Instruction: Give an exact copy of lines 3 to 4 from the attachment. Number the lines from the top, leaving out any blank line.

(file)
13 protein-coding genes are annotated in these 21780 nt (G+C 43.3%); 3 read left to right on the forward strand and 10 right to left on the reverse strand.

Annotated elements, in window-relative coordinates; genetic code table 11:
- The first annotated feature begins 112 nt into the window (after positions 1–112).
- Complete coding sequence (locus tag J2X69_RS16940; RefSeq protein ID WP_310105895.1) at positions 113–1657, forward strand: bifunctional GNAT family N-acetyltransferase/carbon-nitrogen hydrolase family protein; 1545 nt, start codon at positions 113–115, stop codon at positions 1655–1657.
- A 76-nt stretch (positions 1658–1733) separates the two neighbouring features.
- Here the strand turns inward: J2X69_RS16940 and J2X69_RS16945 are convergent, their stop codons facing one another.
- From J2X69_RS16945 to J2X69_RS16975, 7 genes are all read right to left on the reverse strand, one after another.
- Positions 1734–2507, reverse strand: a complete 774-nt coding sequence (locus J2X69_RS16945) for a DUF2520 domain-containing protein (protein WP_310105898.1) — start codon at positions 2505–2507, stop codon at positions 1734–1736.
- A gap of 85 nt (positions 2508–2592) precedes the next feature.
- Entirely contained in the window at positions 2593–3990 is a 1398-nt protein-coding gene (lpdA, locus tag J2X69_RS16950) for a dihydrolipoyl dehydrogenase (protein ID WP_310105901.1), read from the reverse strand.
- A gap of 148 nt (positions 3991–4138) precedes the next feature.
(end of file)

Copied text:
- The first annotated feature begins 112 nt into the window (after positions 1–112).
- Complete coding sequence (locus tag J2X69_RS16940; RefSeq protein ID WP_310105895.1) at positions 113–1657, forward strand: bifunctional GNAT family N-acetyltransferase/carbon-nitrogen hydrolase family protein; 1545 nt, start codon at positions 113–115, stop codon at positions 1655–1657.